• The dust from the ground – Because of the lack or rain during our time there (They do have a rainy season, however), there was so much dust coming up from the ground. The winds were strong where we were, as we were on a hill, so we were constantly shielding our faces from the dust!
  • Poundstretcher – This was a shop in our local mall which imported goods from the UK. Great, right? Home from home and all that. Well, they kept the UK prices on the items, so you could see how much they had upped the prices. And it was a LOT. For example, a pack of baby wipes was 2,000MWK (around £2.00) but only 79p on the pack!
  • Prayer calls in the night – We had a lot of mosques in the area, and they would call to prayer around every four hours. They didn’t bother us at all in the day, but the night-time ones were so loud, especially if there was a strong wind carrying the sound. It would set off all of the stray dogs in the neighbourhood – They would howl, bark, screech… Ugh.
  • Driving at night – See above, but WAY worse, especially when they don’t have cars that work very well. Some cars had no headlights, some were on high beam at ALL times… It was exhausting!
  • UHT milk – Remember I said they didn’t really do dairy in southern Africa, well this is why you can only really buy UHT milk from the supermarkets. And it’s not as nice as fresh cow’s milk.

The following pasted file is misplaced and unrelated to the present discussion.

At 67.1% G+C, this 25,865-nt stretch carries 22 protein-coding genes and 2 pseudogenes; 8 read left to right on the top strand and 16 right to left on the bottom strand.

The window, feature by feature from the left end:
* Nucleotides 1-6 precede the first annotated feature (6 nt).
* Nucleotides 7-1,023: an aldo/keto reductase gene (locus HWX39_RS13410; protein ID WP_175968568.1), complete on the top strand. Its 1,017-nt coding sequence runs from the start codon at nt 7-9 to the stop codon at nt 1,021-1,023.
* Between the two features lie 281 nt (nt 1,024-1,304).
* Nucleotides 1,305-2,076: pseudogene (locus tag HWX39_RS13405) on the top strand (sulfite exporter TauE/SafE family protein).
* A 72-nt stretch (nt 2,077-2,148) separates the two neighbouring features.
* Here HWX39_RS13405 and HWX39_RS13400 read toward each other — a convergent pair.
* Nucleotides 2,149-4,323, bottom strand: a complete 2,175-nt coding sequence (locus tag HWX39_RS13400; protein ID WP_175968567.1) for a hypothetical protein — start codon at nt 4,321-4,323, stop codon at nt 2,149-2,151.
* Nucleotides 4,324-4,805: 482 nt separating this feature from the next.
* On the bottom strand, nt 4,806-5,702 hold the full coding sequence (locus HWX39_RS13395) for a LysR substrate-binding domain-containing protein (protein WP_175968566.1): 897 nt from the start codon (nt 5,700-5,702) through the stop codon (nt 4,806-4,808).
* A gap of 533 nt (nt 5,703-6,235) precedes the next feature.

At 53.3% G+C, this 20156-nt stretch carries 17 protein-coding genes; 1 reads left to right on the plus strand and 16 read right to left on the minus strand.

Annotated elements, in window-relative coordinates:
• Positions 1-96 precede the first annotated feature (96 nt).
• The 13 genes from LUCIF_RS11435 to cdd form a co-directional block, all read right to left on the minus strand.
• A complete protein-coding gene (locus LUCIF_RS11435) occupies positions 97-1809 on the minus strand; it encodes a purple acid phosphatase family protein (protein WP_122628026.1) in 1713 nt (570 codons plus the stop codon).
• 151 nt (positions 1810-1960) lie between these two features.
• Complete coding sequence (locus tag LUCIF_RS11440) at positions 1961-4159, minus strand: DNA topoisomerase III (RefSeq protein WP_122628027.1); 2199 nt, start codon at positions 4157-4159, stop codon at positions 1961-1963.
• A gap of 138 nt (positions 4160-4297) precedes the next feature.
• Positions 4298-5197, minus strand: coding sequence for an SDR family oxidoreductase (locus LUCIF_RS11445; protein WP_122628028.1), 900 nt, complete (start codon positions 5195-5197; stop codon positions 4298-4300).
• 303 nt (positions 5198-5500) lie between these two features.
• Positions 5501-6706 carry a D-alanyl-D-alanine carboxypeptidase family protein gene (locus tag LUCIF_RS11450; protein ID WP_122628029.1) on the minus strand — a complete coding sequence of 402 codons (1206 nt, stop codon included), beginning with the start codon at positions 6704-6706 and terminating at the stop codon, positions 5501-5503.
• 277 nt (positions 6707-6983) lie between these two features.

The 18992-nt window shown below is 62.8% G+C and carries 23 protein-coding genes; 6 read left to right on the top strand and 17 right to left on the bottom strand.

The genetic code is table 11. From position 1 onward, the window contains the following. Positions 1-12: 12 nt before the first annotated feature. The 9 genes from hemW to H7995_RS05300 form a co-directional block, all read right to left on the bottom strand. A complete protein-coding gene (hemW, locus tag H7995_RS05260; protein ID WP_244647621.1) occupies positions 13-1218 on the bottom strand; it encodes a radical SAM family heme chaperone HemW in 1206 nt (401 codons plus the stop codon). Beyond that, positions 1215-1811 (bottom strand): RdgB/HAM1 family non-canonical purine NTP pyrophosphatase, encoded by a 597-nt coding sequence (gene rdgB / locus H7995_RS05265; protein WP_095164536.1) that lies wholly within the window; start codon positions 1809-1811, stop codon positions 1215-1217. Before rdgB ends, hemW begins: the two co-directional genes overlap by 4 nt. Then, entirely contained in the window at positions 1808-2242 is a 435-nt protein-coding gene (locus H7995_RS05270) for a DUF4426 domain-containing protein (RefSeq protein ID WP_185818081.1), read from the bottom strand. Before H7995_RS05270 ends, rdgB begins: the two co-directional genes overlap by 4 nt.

That’s about it! Perhaps it all sounds like I was being really unrealistic and snobbish, but these were the (relatively small) things that made me miss home sometimes. I really loved our time in Malawi, especially at….

LAKE MALAWI

Oh god. This is my new favourite place. I could have sat in that lake for weeks and wrinkled up like a prune and not given one single f**k. It was paradise. Well, for me anyway! The water was warm and fresh, not salty like the ocean. It was clear, shallow (for a distance) and you could see out for miles, but it had waves, which made it fun for the boys. There was sand and light shingle on the ‘beach’ which was soft and comfortable to sit on. I’m not a huge fan of the beach – Sand irritates me, and the sea is always too salty and unpredictable. The lake provided me with the joys of being next to, and in, the water without all of the mess and faff of the seaside. We will, one day, have a house on the lake, I hope. It will fulfil my dream of living next to freshwater. I mean, look at it…